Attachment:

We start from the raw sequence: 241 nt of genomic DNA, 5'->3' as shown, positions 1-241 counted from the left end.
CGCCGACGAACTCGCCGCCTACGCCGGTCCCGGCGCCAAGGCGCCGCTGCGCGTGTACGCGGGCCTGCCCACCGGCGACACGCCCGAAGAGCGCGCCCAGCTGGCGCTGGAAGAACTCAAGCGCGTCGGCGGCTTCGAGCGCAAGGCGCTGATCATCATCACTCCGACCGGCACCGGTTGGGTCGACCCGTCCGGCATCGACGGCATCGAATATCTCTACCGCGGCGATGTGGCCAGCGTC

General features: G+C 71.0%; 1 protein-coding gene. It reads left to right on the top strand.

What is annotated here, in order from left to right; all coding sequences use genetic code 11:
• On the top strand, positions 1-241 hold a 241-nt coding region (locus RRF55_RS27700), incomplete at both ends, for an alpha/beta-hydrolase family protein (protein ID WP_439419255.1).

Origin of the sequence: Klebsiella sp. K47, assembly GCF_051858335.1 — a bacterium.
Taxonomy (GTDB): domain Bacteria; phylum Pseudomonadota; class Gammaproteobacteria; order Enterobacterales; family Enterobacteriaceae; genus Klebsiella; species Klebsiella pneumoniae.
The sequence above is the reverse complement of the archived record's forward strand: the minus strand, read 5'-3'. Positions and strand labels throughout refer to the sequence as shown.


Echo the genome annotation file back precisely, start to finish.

We start from the raw sequence: 241 nt of genomic DNA, 5'->3' as shown, positions 1-241 counted from the left end.
CGCCGACGAACTCGCCGCCTACGCCGGTCCCGGCGCCAAGGCGCCGCTGCGCGTGTACGCGGGCCTGCCCACCGGCGACACGCCCGAAGAGCGCGCCCAGCTGGCGCTGGAAGAACTCAAGCGCGTCGGCGGCTTCGAGCGCAAGGCGCTGATCATCATCACTCCGACCGGCACCGGTTGGGTCGACCCGTCCGGCATCGACGGCATCGAATATCTCTACCGCGGCGATGTGGCCAGCGTC

General features: G+C 71.0%; 1 protein-coding gene. It reads left to right on the top strand.

What is annotated here, in order from left to right; all coding sequences use genetic code 11:
• On the top strand, positions 1-241 hold a 241-nt coding region (locus RRF55_RS27700), incomplete at both ends, for an alpha/beta-hydrolase family protein (protein ID WP_439419255.1).

Origin of the sequence: Klebsiella sp. K47, assembly GCF_051858335.1 — a bacterium.
Taxonomy (GTDB): domain Bacteria; phylum Pseudomonadota; class Gammaproteobacteria; order Enterobacterales; family Enterobacteriaceae; genus Klebsiella; species Klebsiella pneumoniae.
The sequence above is the reverse complement of the archived record's forward strand: the minus strand, read 5'-3'. Positions and strand labels throughout refer to the sequence as shown.